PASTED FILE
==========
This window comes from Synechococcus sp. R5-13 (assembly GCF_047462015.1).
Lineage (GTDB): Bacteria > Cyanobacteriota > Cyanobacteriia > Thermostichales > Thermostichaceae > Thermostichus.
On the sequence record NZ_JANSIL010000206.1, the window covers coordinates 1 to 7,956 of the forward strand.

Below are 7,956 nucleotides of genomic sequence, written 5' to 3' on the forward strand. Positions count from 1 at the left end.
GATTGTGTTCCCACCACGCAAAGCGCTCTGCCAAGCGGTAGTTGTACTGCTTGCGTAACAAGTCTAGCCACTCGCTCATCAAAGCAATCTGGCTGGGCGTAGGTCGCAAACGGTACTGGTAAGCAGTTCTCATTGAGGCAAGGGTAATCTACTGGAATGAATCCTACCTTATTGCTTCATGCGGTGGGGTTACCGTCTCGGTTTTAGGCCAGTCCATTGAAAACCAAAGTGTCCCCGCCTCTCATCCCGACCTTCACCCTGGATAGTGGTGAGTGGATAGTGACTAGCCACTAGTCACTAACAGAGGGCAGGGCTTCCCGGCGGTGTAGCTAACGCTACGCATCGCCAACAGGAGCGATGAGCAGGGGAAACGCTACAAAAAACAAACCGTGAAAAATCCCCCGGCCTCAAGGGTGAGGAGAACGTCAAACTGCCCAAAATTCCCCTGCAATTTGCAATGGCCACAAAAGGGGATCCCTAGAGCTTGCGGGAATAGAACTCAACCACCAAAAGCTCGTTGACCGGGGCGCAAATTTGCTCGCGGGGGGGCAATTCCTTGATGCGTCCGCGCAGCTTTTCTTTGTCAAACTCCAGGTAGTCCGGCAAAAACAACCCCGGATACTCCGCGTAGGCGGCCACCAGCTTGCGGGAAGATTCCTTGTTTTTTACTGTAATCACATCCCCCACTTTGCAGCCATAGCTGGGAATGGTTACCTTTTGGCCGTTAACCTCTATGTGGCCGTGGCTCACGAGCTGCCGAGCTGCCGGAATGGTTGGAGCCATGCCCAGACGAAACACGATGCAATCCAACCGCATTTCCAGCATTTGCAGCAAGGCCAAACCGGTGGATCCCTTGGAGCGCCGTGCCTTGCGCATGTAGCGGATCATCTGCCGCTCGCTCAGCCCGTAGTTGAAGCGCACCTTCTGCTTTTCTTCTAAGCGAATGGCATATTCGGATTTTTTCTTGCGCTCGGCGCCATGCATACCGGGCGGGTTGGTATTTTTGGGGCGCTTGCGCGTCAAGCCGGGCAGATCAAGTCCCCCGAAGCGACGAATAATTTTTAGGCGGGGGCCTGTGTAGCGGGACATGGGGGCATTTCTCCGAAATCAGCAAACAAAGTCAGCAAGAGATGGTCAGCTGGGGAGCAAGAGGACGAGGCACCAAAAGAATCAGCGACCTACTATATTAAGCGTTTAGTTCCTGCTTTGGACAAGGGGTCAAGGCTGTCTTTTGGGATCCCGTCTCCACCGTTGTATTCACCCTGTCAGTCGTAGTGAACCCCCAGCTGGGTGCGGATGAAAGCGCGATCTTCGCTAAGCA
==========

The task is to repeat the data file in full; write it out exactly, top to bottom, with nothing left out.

This window comes from Synechococcus sp. R5-13 (assembly GCF_047462015.1).
Lineage (GTDB): Bacteria > Cyanobacteriota > Cyanobacteriia > Thermostichales > Thermostichaceae > Thermostichus.
On the sequence record NZ_JANSIL010000206.1, the window covers coordinates 1 to 7,956 of the forward strand.

Below are 7,956 nucleotides of genomic sequence, written 5' to 3' on the forward strand. Positions count from 1 at the left end.
GATTGTGTTCCCACCACGCAAAGCGCTCTGCCAAGCGGTAGTTGTACTGCTTGCGTAACAAGTCTAGCCACTCGCTCATCAAAGCAATCTGGCTGGGCGTAGGTCGCAAACGGTACTGGTAAGCAGTTCTCATTGAGGCAAGGGTAATCTACTGGAATGAATCCTACCTTATTGCTTCATGCGGTGGGGTTACCGTCTCGGTTTTAGGCCAGTCCATTGAAAACCAAAGTGTCCCCGCCTCTCATCCCGACCTTCACCCTGGATAGTGGTGAGTGGATAGTGACTAGCCACTAGTCACTAACAGAGGGCAGGGCTTCCCGGCGGTGTAGCTAACGCTACGCATCGCCAACAGGAGCGATGAGCAGGGGAAACGCTACAAAAAACAAACCGTGAAAAATCCCCCGGCCTCAAGGGTGAGGAGAACGTCAAACTGCCCAAAATTCCCCTGCAATTTGCAATGGCCACAAAAGGGGATCCCTAGAGCTTGCGGGAATAGAACTCAACCACCAAAAGCTCGTTGACCGGGGCGCAAATTTGCTCGCGGGGGGGCAATTCCTTGATGCGTCCGCGCAGCTTTTCTTTGTCAAACTCCAGGTAGTCCGGCAAAAACAACCCCGGATACTCCGCGTAGGCGGCCACCAGCTTGCGGGAAGATTCCTTGTTTTTTACTGTAATCACATCCCCCACTTTGCAGCCATAGCTGGGAATGGTTACCTTTTGGCCGTTAACCTCTATGTGGCCGTGGCTCACGAGCTGCCGAGCTGCCGGAATGGTTGGAGCCATGCCCAGACGAAACACGATGCAATCCAACCGCATTTCCAGCATTTGCAGCAAGGCCAAACCGGTGGATCCCTTGGAGCGCCGTGCCTTGCGCATGTAGCGGATCATCTGCCGCTCGCTCAGCCCGTAGTTGAAGCGCACCTTCTGCTTTTCTTCTAAGCGAATGGCATATTCGGATTTTTTCTTGCGCTCGGCGCCATGCATACCGGGCGGGTTGGTATTTTTGGGGCGCTTGCGCGTCAAGCCGGGCAGATCAAGTCCCCCGAAGCGACGAATAATTTTTAGGCGGGGGCCTGTGTAGCGGGACATGGGGGCATTTCTCCGAAATCAGCAAACAAAGTCAGCAAGAGATGGTCAGCTGGGGAGCAAGAGGACGAGGCACCAAAAGAATCAGCGACCTACTATATTAAGCGTTTAGTTCCTGCTTTGGACAAGGGGTCAAGGCTGTCTTTTGGGATCCCGTCTCCACCGTTGTATTCACCCTGTCAGTCGTAGTGAACCCCCAGCTGGGTGCGGATGAAAGCGCGATCTTCGCTAAGCA